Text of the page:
Subtitled "The extraordinary benefits of knowing when to quit (and when to stick)", this is more of a large pamphlet than a book that I obtained from a lovely second hand book stall in Shrewsbury market. I'm indecisive around career stuff, vaguely recognised Seth Godin as an author, and thought this sounded intriguing.
The core thesis is composed of several ideas that work together: 1. That being the best at something has outsized benefits compared to being an also ran. 2. Specialisation and focus is how you achieve that. 3. That getting to be the best is a long, hard slog, which many people give up on. 4. Keeping going through that slog through to being the best is your advantage, your distinguishing factor. 5. If you're not going to make it through that Dip, give up and give up early rather than waste time.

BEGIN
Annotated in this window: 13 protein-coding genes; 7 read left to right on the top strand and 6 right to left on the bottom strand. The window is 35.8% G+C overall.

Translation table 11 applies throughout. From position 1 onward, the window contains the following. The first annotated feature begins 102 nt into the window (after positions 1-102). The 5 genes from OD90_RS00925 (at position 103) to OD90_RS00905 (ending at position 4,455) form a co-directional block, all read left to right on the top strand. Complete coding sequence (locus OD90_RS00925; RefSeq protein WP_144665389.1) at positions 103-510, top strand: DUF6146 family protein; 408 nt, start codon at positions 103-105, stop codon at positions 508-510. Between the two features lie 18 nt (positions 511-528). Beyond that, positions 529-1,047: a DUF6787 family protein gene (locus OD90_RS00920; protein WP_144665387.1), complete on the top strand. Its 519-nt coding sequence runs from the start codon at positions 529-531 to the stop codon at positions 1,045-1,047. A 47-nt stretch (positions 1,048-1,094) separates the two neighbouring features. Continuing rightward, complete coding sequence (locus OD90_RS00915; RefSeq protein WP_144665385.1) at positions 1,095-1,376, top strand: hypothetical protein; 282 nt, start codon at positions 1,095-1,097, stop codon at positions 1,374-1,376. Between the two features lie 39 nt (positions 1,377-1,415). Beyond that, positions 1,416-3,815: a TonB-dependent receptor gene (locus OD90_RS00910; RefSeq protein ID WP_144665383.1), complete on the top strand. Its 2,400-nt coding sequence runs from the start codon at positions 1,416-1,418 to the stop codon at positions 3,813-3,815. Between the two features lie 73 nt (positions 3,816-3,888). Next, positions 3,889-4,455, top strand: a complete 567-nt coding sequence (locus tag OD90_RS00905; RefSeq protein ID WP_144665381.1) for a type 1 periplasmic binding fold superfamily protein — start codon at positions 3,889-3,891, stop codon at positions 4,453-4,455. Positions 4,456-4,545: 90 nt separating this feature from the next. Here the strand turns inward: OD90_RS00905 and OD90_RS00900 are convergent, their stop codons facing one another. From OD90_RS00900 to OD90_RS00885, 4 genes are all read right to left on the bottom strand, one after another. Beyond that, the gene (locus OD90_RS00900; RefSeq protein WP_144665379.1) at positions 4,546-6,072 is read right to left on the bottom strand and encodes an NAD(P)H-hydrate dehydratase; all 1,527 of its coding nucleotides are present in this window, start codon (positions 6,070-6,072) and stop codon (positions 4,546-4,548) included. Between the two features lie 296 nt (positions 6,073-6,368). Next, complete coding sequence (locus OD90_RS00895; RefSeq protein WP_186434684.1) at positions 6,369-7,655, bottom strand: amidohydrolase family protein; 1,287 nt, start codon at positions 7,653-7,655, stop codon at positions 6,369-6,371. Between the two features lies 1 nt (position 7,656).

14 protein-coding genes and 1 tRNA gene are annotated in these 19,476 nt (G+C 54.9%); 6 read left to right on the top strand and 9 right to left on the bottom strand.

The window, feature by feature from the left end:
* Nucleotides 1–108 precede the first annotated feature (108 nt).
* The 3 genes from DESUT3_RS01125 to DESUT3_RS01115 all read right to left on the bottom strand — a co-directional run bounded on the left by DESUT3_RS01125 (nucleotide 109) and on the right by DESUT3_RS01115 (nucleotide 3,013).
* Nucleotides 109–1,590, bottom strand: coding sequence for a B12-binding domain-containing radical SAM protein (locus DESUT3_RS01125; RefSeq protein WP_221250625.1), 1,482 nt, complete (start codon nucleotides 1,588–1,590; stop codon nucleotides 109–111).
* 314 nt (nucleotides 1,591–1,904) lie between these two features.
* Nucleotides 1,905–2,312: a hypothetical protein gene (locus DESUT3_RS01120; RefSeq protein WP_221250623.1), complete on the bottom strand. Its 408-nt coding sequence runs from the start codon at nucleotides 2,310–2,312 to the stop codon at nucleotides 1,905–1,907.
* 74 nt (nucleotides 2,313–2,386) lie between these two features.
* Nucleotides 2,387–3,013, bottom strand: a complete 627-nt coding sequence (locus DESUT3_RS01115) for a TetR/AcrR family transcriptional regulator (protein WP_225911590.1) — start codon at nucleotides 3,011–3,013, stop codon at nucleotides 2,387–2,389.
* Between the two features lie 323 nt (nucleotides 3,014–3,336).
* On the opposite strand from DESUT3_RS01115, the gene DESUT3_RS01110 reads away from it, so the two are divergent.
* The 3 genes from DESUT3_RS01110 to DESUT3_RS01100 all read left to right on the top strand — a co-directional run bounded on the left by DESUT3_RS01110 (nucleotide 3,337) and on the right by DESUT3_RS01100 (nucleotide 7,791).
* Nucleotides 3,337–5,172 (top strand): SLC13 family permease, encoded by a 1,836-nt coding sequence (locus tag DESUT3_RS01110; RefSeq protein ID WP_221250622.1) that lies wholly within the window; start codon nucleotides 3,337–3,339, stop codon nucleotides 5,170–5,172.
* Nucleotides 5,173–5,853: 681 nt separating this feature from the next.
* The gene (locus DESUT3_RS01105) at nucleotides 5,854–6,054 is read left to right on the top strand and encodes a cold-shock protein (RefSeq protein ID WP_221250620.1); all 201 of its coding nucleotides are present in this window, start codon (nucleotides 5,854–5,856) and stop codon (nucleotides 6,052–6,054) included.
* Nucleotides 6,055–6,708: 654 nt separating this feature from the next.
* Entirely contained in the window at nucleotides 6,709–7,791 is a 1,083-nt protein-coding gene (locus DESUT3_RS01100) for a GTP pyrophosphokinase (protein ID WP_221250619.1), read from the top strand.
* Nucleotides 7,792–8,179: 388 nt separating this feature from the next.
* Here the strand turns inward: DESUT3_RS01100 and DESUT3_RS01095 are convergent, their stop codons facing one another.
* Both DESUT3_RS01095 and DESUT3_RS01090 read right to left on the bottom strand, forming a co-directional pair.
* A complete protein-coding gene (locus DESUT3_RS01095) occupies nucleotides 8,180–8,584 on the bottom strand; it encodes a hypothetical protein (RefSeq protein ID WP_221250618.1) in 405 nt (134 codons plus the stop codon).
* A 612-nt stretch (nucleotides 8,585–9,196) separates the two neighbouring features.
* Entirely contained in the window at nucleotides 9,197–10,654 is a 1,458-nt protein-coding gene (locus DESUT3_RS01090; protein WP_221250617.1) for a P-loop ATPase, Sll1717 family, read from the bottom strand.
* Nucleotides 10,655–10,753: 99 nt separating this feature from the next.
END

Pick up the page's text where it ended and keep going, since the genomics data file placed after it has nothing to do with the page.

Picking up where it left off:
There's a pleasant simplification here, and I think there's real value in examining how you're doing and knowing when to make a change because you're not making progress and cannot make progress. On the other hand, I don't really buy the whole package.
Working at Google means you get to observe a fair number of very bright, successful people. Indeed, world's best people for specific areas. There's less specialisation than one might think. People have hobbies and interests, they switch areas from time to time. Perhaps they're the world's best at being adaptable, or applying an analytic mindset, or always learning. It doesn't look like monomania, though.
On the other hand, as a book about business, rather than people, it's interesting. Being the best at something can be viewed as being about differentiating yourself in the market, rather than racing to the bottom on a commodity. The dip is your competitive advantage - whatever it is that's stopping the competition doing what you do. Of course the dip is hard - it's hard for you, but it should be harder for the competition.
It's short. It's thought-provoking. I don't particularly agree with it. Meh.